Canadians want New Democrats to stand up to the governing Conservatives and they will not be disappointed, Thomas Mulcair said in an address Wednesday that sounded very much like a rehearsal for an election campaign.
The speech, written to mark the first anniversary of the NDP's to the offices of the Official Opposition, gave Mr. Mulcair the chance to tell his MPs they have been part of a serious, organized and strong effort. The Conservatives, meanwhile, are on the defensive, he said.
"Canadians can see the game playing, the secrecy, the equivocation," said Mr. Mulcair. "They see a government plagued by scandal and mismanagement. They see a policy agenda that doesn't begin to understand their priorities."
Stephen Harper, he said, is "a Prime Minister who promises he will never re-open the abortion debate while his party is doing exactly that in the House of Commons, a Prime Minister who says, 'OK, yah, we were $10-billion off on the real cost of those fighter jets but that's just an accounting issue,' a Prime Minister who promised to focus on jobs but is instead, hacking away at our pensions an our health care."
The anniversary of the "breakthrough" election marks the end of the beginning of the new NDP team and also the "beginning of the end of a government that thinks it can ignore the voices of millions," Mr. Mulcair said in his speech, which began with a campaign-style entrance and a video montage of his MPs challenging the government in the House of Commons.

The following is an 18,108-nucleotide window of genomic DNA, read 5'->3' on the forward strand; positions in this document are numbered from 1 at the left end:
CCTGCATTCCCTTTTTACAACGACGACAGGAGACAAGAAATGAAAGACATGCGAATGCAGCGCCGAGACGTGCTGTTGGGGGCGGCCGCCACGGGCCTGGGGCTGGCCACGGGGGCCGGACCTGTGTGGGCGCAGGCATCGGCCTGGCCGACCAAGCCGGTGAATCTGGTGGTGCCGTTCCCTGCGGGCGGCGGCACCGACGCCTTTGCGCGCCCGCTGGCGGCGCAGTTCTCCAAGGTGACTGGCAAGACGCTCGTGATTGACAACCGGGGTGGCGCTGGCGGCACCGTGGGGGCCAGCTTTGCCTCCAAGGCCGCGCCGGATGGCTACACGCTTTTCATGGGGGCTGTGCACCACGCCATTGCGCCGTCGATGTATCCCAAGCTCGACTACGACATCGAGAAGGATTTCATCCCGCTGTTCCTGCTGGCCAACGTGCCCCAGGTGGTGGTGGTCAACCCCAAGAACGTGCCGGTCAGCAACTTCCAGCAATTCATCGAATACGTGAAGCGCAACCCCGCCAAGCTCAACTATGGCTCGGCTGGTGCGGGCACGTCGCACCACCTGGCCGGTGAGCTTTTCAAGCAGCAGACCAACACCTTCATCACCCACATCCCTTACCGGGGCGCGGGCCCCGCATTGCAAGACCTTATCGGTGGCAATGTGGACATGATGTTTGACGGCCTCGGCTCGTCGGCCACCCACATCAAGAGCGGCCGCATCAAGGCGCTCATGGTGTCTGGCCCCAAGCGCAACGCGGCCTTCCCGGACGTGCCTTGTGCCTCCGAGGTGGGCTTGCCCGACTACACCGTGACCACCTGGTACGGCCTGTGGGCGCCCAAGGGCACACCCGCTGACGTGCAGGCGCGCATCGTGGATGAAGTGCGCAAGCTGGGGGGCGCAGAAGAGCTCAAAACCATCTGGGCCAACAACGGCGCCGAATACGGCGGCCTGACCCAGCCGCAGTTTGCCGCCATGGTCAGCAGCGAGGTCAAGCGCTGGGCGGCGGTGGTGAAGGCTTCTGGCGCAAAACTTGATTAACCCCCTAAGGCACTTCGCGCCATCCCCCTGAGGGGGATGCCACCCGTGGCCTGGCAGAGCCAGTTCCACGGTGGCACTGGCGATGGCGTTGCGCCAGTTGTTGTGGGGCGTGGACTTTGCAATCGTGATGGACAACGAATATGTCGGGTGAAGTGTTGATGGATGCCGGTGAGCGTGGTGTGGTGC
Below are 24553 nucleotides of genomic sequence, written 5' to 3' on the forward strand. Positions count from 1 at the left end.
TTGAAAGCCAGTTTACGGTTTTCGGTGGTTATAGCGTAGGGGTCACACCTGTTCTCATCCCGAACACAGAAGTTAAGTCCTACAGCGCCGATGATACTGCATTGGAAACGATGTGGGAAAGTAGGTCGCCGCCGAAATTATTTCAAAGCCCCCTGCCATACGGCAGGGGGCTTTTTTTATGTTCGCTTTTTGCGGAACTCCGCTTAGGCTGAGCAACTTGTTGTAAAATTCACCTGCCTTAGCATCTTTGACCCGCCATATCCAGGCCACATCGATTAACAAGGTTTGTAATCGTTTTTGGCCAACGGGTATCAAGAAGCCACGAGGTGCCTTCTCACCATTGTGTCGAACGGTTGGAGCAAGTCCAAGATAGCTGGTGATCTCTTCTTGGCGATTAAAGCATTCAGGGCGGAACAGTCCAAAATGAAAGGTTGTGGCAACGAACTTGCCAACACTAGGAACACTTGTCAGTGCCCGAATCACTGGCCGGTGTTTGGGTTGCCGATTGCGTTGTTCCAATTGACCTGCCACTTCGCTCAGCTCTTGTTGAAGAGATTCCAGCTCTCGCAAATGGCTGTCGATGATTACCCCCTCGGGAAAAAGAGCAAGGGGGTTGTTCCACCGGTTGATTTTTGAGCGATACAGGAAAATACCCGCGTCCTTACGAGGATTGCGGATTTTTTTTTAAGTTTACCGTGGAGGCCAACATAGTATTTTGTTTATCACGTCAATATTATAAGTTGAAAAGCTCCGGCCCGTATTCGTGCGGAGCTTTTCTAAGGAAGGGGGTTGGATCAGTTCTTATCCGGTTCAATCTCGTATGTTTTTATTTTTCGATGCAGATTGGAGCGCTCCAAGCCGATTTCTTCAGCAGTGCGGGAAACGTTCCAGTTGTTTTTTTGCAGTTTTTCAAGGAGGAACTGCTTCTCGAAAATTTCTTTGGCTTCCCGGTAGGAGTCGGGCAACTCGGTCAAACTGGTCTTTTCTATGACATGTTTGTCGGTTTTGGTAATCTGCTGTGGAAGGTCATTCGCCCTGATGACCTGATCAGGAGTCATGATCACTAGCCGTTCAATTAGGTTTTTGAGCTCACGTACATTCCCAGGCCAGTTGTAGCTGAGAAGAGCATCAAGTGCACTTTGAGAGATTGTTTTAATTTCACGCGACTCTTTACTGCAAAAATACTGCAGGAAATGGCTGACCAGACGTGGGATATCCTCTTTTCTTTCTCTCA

"Canadians are counting on New Democrats to stand up to Stephen Harper," he said, "and we will not let them down."
But, what the New Democrats see as weaknesses, the Conservative government sees as strengths. In his own speech to mark the first year of his majority government, Mr. Harper boasted about the work his party has done to strengthen Old Age Security and health care.
"It is to sustain the welfare and security of future generations that we have placed the two largest items in our government's charge – Old Age Security and health transfers – on a viable basis for a period many decades beyond our own time in office," he said to a loud round of applause from his caucus.
Mr. Harper also talked about his government's success in keeping commitments of the election campaign – especially on the economy.
His address, which took place in the room across the hall of Parliament's Centre Block from the NDP caucus meeting, was less like a stump speech than that of Mr. Mulcair – and more like a blueprint for his government moving forward.
The Prime Minister talked about the need to focus on the future of the Canadian economy and to align the country with economic winners.
"The financial and debt crisis of the past few years may not in many countries be a passing phenomenon," Mr. Harper said. "World economic power and wealth are shifting in a way that is historic and we as Canadians must decide that we will be on the right side of that history."
Bob Rae, the interim Leader of the Liberal party which was reduced to third-place status in the last election, poked fun at the self-congratulatory speeches from both the Prime Minister and Mr. Mulcair.
"These guys primp themselves up, the promote themselves, they repeat the same slogans, we'll hear the same slogans today in Question Period," Mr. Rae told reporters, supporters and members of his caucus. "These two walking bumper stickers will be talking away at each other and I don't believe Canadians believe, frankly, either one. Because I don't believe Canadians believe in this kind of self-promotion."